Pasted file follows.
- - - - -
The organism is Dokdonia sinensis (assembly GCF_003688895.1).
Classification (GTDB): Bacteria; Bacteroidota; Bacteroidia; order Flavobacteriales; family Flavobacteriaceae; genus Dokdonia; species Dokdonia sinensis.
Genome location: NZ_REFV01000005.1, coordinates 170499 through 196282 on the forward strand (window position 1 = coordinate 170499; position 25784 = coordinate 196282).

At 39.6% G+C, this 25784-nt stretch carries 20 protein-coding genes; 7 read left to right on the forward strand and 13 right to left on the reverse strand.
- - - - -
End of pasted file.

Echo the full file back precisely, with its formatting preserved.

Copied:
The organism is Dokdonia sinensis (assembly GCF_003688895.1).
Classification (GTDB): Bacteria; Bacteroidota; Bacteroidia; order Flavobacteriales; family Flavobacteriaceae; genus Dokdonia; species Dokdonia sinensis.
Genome location: NZ_REFV01000005.1, coordinates 170499 through 196282 on the forward strand (window position 1 = coordinate 170499; position 25784 = coordinate 196282).

At 39.6% G+C, this 25784-nt stretch carries 20 protein-coding genes; 7 read left to right on the forward strand and 13 right to left on the reverse strand.